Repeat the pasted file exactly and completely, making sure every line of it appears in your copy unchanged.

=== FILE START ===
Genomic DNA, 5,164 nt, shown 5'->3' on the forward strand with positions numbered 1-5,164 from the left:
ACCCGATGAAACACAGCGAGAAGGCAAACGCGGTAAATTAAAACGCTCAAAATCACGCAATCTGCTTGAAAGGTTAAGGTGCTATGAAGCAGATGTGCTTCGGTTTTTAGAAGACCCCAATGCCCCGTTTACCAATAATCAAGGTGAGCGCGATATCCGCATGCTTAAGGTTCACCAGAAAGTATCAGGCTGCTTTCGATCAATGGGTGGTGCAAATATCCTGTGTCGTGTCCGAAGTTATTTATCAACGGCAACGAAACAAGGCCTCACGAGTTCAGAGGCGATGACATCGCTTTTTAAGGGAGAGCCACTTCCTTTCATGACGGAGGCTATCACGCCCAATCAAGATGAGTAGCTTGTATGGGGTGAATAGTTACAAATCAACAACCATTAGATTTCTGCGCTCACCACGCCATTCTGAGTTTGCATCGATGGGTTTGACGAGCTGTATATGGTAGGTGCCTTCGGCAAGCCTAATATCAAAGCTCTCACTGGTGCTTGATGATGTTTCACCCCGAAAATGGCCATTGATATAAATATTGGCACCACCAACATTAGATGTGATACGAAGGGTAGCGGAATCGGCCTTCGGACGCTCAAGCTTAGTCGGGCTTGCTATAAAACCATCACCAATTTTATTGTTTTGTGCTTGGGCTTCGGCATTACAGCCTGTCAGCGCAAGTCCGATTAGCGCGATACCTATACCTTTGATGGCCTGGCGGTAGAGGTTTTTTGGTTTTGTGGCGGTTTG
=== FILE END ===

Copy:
Genomic DNA, 5,164 nt, shown 5'->3' on the forward strand with positions numbered 1-5,164 from the left:
ACCCGATGAAACACAGCGAGAAGGCAAACGCGGTAAATTAAAACGCTCAAAATCACGCAATCTGCTTGAAAGGTTAAGGTGCTATGAAGCAGATGTGCTTCGGTTTTTAGAAGACCCCAATGCCCCGTTTACCAATAATCAAGGTGAGCGCGATATCCGCATGCTTAAGGTTCACCAGAAAGTATCAGGCTGCTTTCGATCAATGGGTGGTGCAAATATCCTGTGTCGTGTCCGAAGTTATTTATCAACGGCAACGAAACAAGGCCTCACGAGTTCAGAGGCGATGACATCGCTTTTTAAGGGAGAGCCACTTCCTTTCATGACGGAGGCTATCACGCCCAATCAAGATGAGTAGCTTGTATGGGGTGAATAGTTACAAATCAACAACCATTAGATTTCTGCGCTCACCACGCCATTCTGAGTTTGCATCGATGGGTTTGACGAGCTGTATATGGTAGGTGCCTTCGGCAAGCCTAATATCAAAGCTCTCACTGGTGCTTGATGATGTTTCACCCCGAAAATGGCCATTGATATAAATATTGGCACCACCAACATTAGATGTGATACGAAGGGTAGCGGAATCGGCCTTCGGACGCTCAAGCTTAGTCGGGCTTGCTATAAAACCATCACCAATTTTATTGTTTTGTGCTTGGGCTTCGGCATTACAGCCTGTCAGCGCAAGTCCGATTAGCGCGATACCTATACCTTTGATGGCCTGGCGGTAGAGGTTTTTTGGTTTTGTGGCGGTTTG